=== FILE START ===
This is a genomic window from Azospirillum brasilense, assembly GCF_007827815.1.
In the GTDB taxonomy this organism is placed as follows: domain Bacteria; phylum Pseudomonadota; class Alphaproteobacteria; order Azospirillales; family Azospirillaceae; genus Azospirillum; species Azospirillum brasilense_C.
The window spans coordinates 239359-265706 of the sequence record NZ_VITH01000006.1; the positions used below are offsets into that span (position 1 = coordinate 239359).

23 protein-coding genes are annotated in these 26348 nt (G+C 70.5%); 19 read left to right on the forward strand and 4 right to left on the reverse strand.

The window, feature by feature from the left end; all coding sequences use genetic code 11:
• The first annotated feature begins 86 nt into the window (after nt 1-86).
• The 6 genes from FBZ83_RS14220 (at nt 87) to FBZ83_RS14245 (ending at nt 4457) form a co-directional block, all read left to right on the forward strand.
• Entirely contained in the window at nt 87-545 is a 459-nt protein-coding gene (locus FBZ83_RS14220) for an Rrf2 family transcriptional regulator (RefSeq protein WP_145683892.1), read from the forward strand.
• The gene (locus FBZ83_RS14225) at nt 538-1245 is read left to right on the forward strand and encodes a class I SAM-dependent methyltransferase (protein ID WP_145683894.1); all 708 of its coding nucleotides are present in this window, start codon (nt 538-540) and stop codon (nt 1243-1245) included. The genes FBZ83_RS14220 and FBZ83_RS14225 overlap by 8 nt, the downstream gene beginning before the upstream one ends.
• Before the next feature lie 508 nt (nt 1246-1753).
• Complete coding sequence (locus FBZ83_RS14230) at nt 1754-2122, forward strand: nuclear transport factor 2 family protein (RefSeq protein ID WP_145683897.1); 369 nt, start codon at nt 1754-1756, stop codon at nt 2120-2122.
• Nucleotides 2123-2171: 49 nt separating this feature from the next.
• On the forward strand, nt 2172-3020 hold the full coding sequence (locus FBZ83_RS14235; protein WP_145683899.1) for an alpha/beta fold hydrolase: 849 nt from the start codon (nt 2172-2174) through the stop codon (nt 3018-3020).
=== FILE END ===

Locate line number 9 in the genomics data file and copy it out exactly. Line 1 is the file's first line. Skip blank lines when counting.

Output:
• The gene (locus FBZ83_RS14225) at nt 538-1245 is read left to right on the forward strand and encodes a class I SAM-dependent methyltransferase (protein ID WP_145683894.1); all 708 of its coding nucleotides are present in this window, start codon (nt 538-540) and stop codon (nt 1243-1245) included. The genes FBZ83_RS14220 and FBZ83_RS14225 overlap by 8 nt, the downstream gene beginning before the upstream one ends.